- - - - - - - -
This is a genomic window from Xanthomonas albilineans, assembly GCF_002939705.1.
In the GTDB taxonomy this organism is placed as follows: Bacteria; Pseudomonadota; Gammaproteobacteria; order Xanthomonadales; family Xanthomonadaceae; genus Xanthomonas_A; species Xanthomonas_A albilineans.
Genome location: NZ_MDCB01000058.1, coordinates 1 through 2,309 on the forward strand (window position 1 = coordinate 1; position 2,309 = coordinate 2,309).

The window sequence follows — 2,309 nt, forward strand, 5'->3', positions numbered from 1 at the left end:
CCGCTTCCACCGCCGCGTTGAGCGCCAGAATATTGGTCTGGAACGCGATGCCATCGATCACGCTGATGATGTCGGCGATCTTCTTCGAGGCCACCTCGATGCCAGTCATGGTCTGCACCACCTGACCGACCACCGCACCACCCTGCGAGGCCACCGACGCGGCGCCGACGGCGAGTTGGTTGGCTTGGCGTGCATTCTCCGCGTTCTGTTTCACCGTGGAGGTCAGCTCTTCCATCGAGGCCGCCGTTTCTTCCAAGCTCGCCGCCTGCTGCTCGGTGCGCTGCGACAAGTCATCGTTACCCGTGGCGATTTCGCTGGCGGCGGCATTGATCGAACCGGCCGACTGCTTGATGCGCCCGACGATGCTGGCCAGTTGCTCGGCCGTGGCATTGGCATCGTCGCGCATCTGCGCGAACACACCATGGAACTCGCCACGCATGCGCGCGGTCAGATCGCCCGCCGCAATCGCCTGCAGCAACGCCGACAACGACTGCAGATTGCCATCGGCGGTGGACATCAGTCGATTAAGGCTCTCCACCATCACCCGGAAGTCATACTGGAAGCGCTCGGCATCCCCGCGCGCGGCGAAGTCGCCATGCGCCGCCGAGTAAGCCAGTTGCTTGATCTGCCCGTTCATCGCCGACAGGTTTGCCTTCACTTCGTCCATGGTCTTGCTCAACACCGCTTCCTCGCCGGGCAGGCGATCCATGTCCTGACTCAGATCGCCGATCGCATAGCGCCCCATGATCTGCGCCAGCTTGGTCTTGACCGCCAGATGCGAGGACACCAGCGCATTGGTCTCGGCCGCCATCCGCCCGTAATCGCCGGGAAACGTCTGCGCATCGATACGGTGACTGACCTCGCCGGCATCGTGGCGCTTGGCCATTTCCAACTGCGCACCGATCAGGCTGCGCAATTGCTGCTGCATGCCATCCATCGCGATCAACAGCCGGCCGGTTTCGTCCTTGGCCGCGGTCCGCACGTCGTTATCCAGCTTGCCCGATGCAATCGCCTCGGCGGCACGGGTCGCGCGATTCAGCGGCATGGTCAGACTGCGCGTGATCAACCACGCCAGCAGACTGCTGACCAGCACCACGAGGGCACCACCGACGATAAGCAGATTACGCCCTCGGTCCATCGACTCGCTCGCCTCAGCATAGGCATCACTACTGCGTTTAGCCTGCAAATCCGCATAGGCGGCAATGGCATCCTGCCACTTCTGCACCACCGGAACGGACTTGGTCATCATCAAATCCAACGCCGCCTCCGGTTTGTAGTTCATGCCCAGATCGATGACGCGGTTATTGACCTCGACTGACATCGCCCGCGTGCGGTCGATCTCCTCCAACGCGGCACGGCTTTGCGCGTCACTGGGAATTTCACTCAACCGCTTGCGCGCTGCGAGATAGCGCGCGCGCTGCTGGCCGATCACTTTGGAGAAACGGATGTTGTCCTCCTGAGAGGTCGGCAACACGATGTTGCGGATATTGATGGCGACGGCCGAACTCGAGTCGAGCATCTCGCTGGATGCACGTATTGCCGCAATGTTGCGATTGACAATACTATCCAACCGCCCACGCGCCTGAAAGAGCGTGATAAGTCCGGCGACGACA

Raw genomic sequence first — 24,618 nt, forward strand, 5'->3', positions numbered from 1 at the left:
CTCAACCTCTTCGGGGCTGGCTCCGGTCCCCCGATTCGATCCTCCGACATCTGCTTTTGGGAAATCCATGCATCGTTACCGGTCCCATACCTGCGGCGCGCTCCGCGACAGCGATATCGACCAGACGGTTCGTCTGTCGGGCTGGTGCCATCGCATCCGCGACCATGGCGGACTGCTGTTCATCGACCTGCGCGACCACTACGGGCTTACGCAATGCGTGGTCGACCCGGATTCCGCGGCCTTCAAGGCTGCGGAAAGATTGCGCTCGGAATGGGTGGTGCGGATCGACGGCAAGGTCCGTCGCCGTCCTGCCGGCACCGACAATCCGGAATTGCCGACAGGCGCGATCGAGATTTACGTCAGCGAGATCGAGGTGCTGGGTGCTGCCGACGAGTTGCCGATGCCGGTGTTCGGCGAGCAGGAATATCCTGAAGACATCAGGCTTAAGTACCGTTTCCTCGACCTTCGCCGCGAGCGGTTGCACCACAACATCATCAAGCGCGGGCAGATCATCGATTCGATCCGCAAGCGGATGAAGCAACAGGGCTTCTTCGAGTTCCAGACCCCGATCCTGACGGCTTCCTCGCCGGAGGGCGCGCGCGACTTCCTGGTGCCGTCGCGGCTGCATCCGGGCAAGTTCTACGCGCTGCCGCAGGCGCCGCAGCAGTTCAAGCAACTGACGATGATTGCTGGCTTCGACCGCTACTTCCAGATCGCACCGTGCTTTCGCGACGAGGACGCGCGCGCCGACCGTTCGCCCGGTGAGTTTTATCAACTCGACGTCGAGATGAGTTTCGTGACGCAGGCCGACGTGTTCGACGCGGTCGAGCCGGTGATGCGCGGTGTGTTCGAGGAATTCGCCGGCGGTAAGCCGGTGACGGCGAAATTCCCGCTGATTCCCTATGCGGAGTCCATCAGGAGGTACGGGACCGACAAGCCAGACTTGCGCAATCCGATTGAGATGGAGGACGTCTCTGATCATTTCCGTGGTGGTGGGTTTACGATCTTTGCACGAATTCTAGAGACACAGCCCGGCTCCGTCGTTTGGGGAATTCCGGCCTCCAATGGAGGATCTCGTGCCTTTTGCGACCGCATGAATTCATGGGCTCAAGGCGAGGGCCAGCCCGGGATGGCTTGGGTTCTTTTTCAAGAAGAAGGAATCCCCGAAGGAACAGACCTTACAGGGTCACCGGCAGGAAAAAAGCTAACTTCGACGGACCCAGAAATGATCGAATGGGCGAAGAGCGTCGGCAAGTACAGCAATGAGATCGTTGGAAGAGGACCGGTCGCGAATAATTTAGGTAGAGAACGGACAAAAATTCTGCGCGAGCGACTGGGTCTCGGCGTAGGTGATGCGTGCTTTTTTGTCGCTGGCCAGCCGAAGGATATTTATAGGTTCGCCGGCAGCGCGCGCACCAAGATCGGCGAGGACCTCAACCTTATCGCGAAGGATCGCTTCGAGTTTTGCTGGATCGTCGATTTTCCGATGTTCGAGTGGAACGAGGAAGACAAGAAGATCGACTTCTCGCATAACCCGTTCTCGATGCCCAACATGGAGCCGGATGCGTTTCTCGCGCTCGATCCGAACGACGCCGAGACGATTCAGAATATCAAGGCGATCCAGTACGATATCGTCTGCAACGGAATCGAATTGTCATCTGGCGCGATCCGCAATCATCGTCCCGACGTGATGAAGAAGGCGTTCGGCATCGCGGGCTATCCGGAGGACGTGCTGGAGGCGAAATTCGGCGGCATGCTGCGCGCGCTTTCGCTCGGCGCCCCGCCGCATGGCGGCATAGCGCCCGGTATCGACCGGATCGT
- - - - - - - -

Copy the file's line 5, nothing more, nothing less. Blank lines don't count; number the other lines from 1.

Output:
CCGCTTCCACCGCCGCGTTGAGCGCCAGAATATTGGTCTGGAACGCGATGCCATCGATCACGCTGATGATGTCGGCGATCTTCTTCGAGGCCACCTCGATGCCAGTCATGGTCTGCACCACCTGACCGACCACCGCACCACCCTGCGAGGCCACCGACGCGGCGCCGACGGCGAGTTGGTTGGCTTGGCGTGCATTCTCCGCGTTCTGTTTCACCGTGGAGGTCAGCTCTTCCATCGAGGCCGCCGTTTCTTCCAAGCTCGCCGCCTGCTGCTCGGTGCGCTGCGACAAGTCATCGTTACCCGTGGCGATTTCGCTGGCGGCGGCATTGATCGAACCGGCCGACTGCTTGATGCGCCCGACGATGCTGGCCAGTTGCTCGGCCGTGGCATTGGCATCGTCGCGCATCTGCGCGAACACACCATGGAACTCGCCACGCATGCGCGCGGTCAGATCGCCCGCCGCAATCGCCTGCAGCAACGCCGACAACGACTGCAGATTGCCATCGGCGGTGGACATCAGTCGATTAAGGCTCTCCACCATCACCCGGAAGTCATACTGGAAGCGCTCGGCATCCCCGCGCGCGGCGAAGTCGCCATGCGCCGCCGAGTAAGCCAGTTGCTTGATCTGCCCGTTCATCGCCGACAGGTTTGCCTTCACTTCGTCCATGGTCTTGCTCAACACCGCTTCCTCGCCGGGCAGGCGATCCATGTCCTGACTCAGATCGCCGATCGCATAGCGCCCCATGATCTGCGCCAGCTTGGTCTTGACCGCCAGATGCGAGGACACCAGCGCATTGGTCTCGGCCGCCATCCGCCCGTAATCGCCGGGAAACGTCTGCGCATCGATACGGTGACTGACCTCGCCGGCATCGTGGCGCTTGGCCATTTCCAACTGCGCACCGATCAGGCTGCGCAATTGCTGCTGCATGCCATCCATCGCGATCAACAGCCGGCCGGTTTCGTCCTTGGCCGCGGTCCGCACGTCGTTATCCAGCTTGCCCGATGCAATCGCCTCGGCGGCACGGGTCGCGCGATTCAGCGGCATGGTCAGACTGCGCGTGATCAACCACGCCAGCAGACTGCTGACCAGCACCACGAGGGCACCACCGACGATAAGCAGATTACGCCCTCGGTCCATCGACTCGCTCGCCTCAGCATAGGCATCACTACTGCGTTTAGCCTGCAAATCCGCATAGGCGGCAATGGCATCCTGCCACTTCTGCACCACCGGAACGGACTTGGTCATCATCAAATCCAACGCCGCCTCCGGTTTGTAGTTCATGCCCAGATCGATGACGCGGTTATTGACCTCGACTGACATCGCCCGCGTGCGGTCGATCTCCTCCAACGCGGCACGGCTTTGCGCGTCACTGGGAATTTCACTCAACCGCTTGCGCGCTGCGAGATAGCGCGCGCGCTGCTGGCCGATCACTTTGGAGAAACGGATGTTGTCCTCCTGAGAGGTCGGCAACACGATGTTGCGGATATTGATGGCGACGGCCGAACTCGAGTCGAGCATCTCGCTGGATGCACGTATTGCCGCAATGTTGCGATTGACAATACTATCCAACCGCCCACGCGCCTGAAAGAGCGTGATAAGTCCGGCGACGACA